Here at Canadian Running, we’ve started a new series, entitled ‘The Moment That Changed Everything.’ In these stories, we take an in-depth look at a momentous race, event, or happening in the career of a runner that has helped shape them into the athlete they are today.
First off is Olympian and 3:34 1,500m runner Charles Philibert-Thiboutot. This week, ‘CPT’, as he’s known in the Canadian running community, opens up about his first CIS (now U Sports) championship on the track: the 3,000m.
As told to Alex Cyr
“I was in Sherbrooke[, Que.] and it was March 2011. I was a 19-year-old rookie in the CIS [Canadian university sport system], never having run at a meet of such importance. This was my first real big track event.
“We arrived on the Vert et Or campus a few days in advance. I remember walking out onto the track for the first time, and I could not wait to compete. I watched high-calibre athletes from teams across the country warm up and prepare for their events. My anticipation was growing stronger each day. Because I had never been to a national track championship before, I felt like I was in such good company. There was so much positive energy around the track.
“I was there to run the 3,000m and the 4x800m for Laval University. I failed to qualify in the 1,500m, and had only squeaked into the 3,000m because Anthony Berkis of the University of Windsor, who was ranked ahead of me, elected not to run and instead focused on other races. So, I was ranked near the bottom of the field. I looked at the start list, and realized I would be racing guys I looked up to – guys I considered CIS legends. There was Kyle Boorsma and Alex Genest of the University of Guelph, and Dave Weston of the University Windsor, among others. I knew these guys just by looking at their results over the years, and now I had to race against them. I was star struck.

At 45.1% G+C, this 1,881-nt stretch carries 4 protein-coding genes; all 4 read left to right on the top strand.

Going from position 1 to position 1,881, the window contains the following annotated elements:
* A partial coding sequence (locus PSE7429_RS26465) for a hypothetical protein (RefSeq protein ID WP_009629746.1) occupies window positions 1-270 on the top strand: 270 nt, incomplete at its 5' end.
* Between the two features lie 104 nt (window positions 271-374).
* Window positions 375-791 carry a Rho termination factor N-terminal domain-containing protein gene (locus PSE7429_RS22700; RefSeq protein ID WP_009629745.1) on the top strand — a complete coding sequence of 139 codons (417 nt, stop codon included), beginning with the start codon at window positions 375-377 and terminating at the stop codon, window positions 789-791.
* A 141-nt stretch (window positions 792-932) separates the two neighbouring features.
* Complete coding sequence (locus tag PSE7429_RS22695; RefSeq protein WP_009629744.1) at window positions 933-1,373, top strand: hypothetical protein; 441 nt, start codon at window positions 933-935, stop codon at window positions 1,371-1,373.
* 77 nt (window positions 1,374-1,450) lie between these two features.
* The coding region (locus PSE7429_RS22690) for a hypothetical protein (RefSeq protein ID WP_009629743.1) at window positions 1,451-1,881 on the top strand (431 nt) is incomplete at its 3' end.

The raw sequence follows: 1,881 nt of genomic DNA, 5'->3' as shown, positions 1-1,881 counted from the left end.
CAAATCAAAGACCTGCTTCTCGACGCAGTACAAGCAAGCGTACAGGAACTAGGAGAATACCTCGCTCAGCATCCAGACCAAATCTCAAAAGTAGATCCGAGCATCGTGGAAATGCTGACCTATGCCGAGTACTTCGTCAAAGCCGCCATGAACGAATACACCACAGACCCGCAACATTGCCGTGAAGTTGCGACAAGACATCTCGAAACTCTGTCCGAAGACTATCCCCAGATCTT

“The race itself was eye-opening. With 600m to go, I blew up. Those last three laps [of 15] around the 200m track were the most painful I had ever run. I had nothing left. Overall, I ran terribly. I think I finished ahead of one runner. (Editor’s note: he did in fact beat one finisher, placing 10th out of 11.) Even fellow rookies beat me, handily. Paul Janikowski, a then first-year runner from the University of Windsor, beat me by six places and 13 seconds. My result was pretty forgettable.
“It’s funny now. I look back at my first national university championship as such a positive experience. Honestly, the only negative part of my time at the 2011 CIS championship was the race itself. I had so much fun over the weekend, and my time in Sherbrooke made me realize that running would become a part of my life – it might, to some extent, define my life. Since then, I’ve been 100 per cent invested because the journey to get to Sherbrooke was awesome, and I always want to relive the feeling. Whether it was about qualifying for the CIS championship then, or making national teams or the Olympics, it’s the same. Elite running is a privilege; not many people get the chance to do what I do, and live these moments.
“It has been seven years since that CIS championship, and I enjoyed a steady progression until 2016. I got to live so many great life experiences through running. I went to the Olympics, ran PBs, and travelled the world. Last year (2017), however, things grew difficult. I didn’t have the year I wanted, in part due to injuries and stress management. I had to perform and qualify for national teams while running through pain. I did not attain the results I wanted, and now that I am a professional runner, that brings a great deal of disappointment.
“When I ended my season early in summer 2017, I wondered what I ran for. That questioning took me back to 2011, back to when I had fallen in love with the sport. It helped me remember how much I enjoyed qualifying for races, competing, and doing my best. When I think back to that moment, I realize how much I love my sport.
“My first CIS championship constantly reminds me of how grateful I am to live this life. I still want to get the most I can out of track and field. To run for teams at national and international events is not forever, and life can take it away in a second.”